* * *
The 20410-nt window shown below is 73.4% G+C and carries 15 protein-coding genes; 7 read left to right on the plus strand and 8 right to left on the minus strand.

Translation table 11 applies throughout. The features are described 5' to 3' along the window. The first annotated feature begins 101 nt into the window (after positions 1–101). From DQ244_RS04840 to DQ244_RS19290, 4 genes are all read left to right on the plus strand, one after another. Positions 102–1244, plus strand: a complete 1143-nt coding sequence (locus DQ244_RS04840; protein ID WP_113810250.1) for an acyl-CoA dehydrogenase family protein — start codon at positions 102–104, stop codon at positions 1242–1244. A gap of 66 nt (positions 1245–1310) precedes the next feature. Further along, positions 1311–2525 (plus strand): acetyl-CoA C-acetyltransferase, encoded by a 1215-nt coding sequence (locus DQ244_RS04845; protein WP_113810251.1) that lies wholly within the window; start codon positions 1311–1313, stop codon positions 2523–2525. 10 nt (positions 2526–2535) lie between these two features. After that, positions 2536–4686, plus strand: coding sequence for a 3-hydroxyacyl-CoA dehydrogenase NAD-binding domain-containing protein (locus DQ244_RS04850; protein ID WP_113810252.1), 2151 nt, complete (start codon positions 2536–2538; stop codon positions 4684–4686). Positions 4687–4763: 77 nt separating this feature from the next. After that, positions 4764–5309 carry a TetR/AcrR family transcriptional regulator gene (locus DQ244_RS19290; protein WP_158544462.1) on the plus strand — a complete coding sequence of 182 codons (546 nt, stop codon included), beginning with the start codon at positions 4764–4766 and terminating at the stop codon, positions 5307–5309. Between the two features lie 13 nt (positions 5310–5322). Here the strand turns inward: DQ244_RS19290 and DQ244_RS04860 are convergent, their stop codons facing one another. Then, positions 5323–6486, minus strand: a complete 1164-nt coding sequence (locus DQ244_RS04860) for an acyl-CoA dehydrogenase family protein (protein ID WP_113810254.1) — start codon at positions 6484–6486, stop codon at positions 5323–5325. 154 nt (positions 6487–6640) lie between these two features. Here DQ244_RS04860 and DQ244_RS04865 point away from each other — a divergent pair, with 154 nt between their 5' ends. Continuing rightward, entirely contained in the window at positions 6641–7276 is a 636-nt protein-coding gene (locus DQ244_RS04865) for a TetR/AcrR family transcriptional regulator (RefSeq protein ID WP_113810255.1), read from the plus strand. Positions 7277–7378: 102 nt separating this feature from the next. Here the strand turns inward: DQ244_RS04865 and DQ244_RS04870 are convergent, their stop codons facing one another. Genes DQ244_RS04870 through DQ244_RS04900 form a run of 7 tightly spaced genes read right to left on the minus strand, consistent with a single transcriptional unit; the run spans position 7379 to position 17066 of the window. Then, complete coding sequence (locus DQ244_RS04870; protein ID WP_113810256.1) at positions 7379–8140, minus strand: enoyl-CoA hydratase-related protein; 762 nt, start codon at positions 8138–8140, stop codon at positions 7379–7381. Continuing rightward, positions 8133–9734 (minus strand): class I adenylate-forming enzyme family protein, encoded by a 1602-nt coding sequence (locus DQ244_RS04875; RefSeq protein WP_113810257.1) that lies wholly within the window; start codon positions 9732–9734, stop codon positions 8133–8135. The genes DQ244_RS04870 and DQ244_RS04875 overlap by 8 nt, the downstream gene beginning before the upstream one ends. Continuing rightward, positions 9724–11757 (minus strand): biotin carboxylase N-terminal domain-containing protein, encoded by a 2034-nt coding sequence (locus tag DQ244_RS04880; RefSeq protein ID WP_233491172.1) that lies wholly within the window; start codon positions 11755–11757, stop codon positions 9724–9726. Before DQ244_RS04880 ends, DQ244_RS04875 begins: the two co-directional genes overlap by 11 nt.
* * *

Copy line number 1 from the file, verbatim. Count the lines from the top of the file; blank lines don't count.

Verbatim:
The 20410-nt window shown below is 73.4% G+C and carries 15 protein-coding genes; 7 read left to right on the plus strand and 8 right to left on the minus strand.